William J. Turkel
- Associate Professor
PhD, Massachusetts Institute of Technology (MIT), 2004
Telephone: 519-661-2111 ext. 87433
Office: Lawson Hall 2267
Office Hours: by appointment Winter: Mondays 2:30pm SSC 1004
My research interests include computational history, Big History, STS, physical computing, desktop fabrication and electronics. My new monograph Spark from the Deep is now available in inexpensive electronic and hardback editions.
Major Research Projects
I am currently working on two projects. One is a study of attempts to build a self-replicating device, from the machine tools of the Industrial Revolution to the RepRaps of today. As part of this research, I have built a series of 3D printers and other CNC tools. The other project is a study of mid-20th-century analog electronic computing. My colleagues and I are reverse engineering the vacuum-tube-based computers of the 1930s, 40s and 50s using the transistors and analog integrated circuits that became available a generation later.
This year I am teaching Max 6 programming to undergraduates in Western's new digital humanities option, and to graduate students in my interactive exhibit design studio. I am also teaching a new graduate course on digital research methods that makes use of command line tools in Linux virtual machines. I continue to collaborate with colleagues and students on the new edition of The Programming Historian and on applying methods like experimentation, text mining and machine learning to historical research. I write code every day. There is a lot more information about my work on my personal website.
- (with Devon Elliott) "Making and Playing with Models: Using Rapid Prototyping to Explore the History and Technology of Stage Magic," in Kevin Kee, ed. PastPlay: History, Technology and the Return to Playfulness, Ann Arbor: University of Michigan Press, 2013.
- (with Ian Milligan) "The Challenge of 'High-Throughput' Computational Methods," in Barry Rodrigue, Leonid Grinin, and Andrey Korotayev, eds., From Big Bang to Global Civilization: A Big History Anthology, Berkeley: University of California Press, 2013.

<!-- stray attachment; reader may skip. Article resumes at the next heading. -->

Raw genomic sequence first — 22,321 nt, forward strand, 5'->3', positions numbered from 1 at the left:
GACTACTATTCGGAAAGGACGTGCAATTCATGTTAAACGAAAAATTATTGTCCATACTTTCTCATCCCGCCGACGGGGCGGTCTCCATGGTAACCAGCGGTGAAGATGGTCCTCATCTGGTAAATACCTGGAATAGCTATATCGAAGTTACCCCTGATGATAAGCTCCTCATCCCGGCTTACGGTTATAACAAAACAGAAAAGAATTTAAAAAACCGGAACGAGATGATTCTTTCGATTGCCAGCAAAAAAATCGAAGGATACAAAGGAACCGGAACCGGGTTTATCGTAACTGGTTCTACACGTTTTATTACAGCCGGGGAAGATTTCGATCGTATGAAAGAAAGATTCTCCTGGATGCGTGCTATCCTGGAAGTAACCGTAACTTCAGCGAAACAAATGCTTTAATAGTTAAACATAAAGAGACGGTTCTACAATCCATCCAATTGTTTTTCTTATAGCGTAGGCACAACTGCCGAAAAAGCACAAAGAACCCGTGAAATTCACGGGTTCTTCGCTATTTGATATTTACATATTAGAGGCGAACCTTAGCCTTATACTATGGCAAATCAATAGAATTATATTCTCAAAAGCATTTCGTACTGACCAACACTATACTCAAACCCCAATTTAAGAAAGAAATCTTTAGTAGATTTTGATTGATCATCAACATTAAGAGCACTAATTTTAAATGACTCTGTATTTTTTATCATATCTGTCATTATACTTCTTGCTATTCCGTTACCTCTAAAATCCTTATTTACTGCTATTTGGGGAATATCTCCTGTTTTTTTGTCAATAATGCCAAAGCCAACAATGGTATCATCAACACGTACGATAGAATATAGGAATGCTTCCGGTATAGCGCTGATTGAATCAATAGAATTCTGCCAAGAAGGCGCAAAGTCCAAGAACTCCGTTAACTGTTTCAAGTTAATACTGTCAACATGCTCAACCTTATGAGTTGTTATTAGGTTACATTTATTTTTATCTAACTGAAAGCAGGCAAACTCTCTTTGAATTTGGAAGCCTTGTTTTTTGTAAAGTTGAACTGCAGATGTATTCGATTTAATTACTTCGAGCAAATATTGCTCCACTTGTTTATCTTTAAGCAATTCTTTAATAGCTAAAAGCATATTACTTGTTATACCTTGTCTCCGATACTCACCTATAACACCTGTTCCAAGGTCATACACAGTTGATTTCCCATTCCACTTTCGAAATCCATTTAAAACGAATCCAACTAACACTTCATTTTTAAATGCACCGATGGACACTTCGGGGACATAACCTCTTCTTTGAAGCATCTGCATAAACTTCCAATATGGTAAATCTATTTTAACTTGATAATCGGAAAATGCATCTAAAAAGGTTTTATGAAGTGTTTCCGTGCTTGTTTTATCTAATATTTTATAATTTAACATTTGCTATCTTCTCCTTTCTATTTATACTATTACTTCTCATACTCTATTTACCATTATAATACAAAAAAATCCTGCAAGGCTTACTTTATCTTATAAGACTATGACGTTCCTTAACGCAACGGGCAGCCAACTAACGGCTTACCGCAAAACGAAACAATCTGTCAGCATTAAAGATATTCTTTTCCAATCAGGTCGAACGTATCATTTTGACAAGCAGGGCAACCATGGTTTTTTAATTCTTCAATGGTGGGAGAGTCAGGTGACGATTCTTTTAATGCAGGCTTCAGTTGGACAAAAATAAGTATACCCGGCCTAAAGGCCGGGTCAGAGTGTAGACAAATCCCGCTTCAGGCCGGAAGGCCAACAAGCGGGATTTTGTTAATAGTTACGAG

- (with Spencer Roberts and Kevin Kee) "A Method for Navigating the Infinite Archive," in Toni Weller, ed., History in the Digital Age, London: Routledge, 2012.
Selected Journal Articles
- (with Devon Elliott and Rob MacDougall) "New Old Things: Fabrication, Physical Computing, and Experiment in Historical Practice," Canadian Journal of Communication 37, no.1 (April 2012):121-128.
- "Hacking History, from Analog to Digital and Back Again," Rethinking History 15, no. 2 (March 2011): 287-296.
- (with Daniel J. Cohen, Michael Frisch, Patrick Gallagher, Steven Mintz, Kirsten Sword, Amy Murrell Taylor and William G. Thomas, III) "Interchange: the Promise of Digital History," Journal of American History 95, no. 2 (September 2008): 442-51.
Selected Research Funding
- with Alan MacEachern (principal investigator), Laura Cameron, Stephane Castonguay, Colin Coates, Matthew Evenden, Liza Piper, and Graeme Wynn. "NiCHE: Network in Canadian History & Environment," SSHRC Strategic Knowledge Clusters Grant, 2007-14.
- with Jentery Sayers (principal investigator). "Humanities Physical Computing and Fabrication for Cultural Heritage," SSHRC Insight, 2013-17.
- with Ian Milligan (principal investigator). "An Infinite Archive? Developing HistoryCrawler to Explore the Internet Archive as a Historical Resource," SSHRC Insight Development, 2013-15.
- "Computational History," SSHRC Insight Development, 2011-13.
- "The Path to the Self-Replicating Machine," SSHRC Research Development Initiatives, 2009-11.
- with Dan Cohen, Tim Hitchcock, Geoffrey Rockwell (principal investigators), Joerg Sander, Bob Shoemaker, Stéfan Sinclair and Sean Takats. "Using Zotero and TAPoR on the Old Bailey Proceedings: Data Mining with Criminal Intent," NEH/JISC/SSHRC Digging into Data Challenge Grant, 2009-11.
Awards and Distinctions